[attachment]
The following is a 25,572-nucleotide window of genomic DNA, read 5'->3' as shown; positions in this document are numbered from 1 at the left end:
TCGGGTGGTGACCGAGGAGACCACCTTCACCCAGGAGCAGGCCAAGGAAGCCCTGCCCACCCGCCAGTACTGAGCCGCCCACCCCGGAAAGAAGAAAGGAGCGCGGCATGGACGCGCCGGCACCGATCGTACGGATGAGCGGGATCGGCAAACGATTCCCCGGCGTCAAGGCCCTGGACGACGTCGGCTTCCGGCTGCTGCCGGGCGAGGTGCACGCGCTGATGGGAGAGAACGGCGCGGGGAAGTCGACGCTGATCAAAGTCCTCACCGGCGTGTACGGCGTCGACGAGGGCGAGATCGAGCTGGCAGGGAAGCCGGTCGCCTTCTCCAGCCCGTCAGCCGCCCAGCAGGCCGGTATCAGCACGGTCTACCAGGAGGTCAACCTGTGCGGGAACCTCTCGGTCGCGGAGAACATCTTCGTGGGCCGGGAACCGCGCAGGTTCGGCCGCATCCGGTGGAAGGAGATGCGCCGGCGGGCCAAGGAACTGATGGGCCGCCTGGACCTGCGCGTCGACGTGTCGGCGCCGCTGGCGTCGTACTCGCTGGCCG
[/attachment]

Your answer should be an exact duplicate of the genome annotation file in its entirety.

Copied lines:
The following is a 25,572-nucleotide window of genomic DNA, read 5'->3' as shown; positions in this document are numbered from 1 at the left end:
TCGGGTGGTGACCGAGGAGACCACCTTCACCCAGGAGCAGGCCAAGGAAGCCCTGCCCACCCGCCAGTACTGAGCCGCCCACCCCGGAAAGAAGAAAGGAGCGCGGCATGGACGCGCCGGCACCGATCGTACGGATGAGCGGGATCGGCAAACGATTCCCCGGCGTCAAGGCCCTGGACGACGTCGGCTTCCGGCTGCTGCCGGGCGAGGTGCACGCGCTGATGGGAGAGAACGGCGCGGGGAAGTCGACGCTGATCAAAGTCCTCACCGGCGTGTACGGCGTCGACGAGGGCGAGATCGAGCTGGCAGGGAAGCCGGTCGCCTTCTCCAGCCCGTCAGCCGCCCAGCAGGCCGGTATCAGCACGGTCTACCAGGAGGTCAACCTGTGCGGGAACCTCTCGGTCGCGGAGAACATCTTCGTGGGCCGGGAACCGCGCAGGTTCGGCCGCATCCGGTGGAAGGAGATGCGCCGGCGGGCCAAGGAACTGATGGGCCGCCTGGACCTGCGCGTCGACGTGTCGGCGCCGCTGGCGTCGTACTCGCTGGCCG